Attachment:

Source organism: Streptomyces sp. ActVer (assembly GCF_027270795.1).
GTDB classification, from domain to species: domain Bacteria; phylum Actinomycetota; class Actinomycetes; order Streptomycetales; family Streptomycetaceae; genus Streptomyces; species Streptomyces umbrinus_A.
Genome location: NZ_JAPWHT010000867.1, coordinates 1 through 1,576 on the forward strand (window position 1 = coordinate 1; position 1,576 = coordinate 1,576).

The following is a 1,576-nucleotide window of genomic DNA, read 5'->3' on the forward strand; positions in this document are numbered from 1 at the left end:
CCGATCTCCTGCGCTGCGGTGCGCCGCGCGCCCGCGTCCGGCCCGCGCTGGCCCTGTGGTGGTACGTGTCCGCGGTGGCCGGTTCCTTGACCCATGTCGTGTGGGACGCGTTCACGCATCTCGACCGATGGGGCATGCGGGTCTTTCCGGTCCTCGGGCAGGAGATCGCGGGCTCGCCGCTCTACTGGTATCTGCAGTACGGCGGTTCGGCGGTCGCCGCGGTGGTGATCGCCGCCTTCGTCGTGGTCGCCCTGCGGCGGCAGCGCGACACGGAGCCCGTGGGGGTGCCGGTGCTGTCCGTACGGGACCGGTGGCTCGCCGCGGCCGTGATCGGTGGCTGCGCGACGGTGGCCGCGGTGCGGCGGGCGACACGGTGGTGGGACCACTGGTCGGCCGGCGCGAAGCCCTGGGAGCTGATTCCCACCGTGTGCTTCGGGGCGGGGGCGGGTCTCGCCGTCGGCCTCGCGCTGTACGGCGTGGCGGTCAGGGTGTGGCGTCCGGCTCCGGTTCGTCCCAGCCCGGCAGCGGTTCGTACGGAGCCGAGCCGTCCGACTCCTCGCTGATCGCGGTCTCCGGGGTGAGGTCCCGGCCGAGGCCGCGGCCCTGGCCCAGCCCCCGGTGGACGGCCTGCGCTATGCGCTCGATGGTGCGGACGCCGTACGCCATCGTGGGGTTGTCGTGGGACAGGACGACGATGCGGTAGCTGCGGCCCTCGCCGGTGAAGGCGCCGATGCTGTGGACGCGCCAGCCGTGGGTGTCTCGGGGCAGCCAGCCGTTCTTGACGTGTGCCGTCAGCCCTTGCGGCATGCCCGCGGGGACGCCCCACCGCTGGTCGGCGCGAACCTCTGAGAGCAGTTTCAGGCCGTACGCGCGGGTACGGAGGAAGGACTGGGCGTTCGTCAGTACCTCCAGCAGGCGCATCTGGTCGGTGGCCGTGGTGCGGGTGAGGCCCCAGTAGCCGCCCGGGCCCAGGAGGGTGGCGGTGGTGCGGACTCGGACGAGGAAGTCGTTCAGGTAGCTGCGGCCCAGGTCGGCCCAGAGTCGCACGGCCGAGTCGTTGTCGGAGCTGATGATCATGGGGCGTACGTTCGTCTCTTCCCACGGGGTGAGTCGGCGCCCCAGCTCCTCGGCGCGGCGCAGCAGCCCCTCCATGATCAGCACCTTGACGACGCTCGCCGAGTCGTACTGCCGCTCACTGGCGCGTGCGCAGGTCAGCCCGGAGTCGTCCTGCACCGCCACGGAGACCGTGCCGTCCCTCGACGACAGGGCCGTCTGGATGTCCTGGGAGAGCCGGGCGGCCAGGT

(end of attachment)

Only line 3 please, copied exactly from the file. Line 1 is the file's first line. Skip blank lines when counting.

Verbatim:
Genome location: NZ_JAPWHT010000867.1, coordinates 1 through 1,576 on the forward strand (window position 1 = coordinate 1; position 1,576 = coordinate 1,576).